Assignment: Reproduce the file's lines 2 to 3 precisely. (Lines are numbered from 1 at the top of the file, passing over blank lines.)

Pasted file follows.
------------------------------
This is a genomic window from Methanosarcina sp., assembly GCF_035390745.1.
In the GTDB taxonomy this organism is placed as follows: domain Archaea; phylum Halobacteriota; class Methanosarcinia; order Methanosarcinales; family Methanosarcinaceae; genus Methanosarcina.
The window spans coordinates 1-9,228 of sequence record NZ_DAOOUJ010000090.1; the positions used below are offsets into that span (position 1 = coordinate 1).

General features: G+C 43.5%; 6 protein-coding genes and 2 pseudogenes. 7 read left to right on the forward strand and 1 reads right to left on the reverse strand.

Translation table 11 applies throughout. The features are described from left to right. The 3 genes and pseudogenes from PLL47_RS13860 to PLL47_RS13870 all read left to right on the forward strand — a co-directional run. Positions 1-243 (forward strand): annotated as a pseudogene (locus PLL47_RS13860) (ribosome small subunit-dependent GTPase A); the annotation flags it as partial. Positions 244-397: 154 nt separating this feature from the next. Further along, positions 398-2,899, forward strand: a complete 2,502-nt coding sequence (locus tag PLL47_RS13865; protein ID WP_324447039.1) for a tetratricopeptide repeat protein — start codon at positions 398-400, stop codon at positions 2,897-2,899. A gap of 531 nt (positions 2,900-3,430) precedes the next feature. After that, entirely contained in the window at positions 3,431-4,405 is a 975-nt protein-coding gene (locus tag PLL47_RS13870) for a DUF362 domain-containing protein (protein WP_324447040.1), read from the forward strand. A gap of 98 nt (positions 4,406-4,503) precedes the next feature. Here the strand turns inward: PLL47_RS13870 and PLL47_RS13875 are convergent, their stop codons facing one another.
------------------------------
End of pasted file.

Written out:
In the GTDB taxonomy this organism is placed as follows: domain Archaea; phylum Halobacteriota; class Methanosarcinia; order Methanosarcinales; family Methanosarcinaceae; genus Methanosarcina.
The window spans coordinates 1-9,228 of sequence record NZ_DAOOUJ010000090.1; the positions used below are offsets into that span (position 1 = coordinate 1).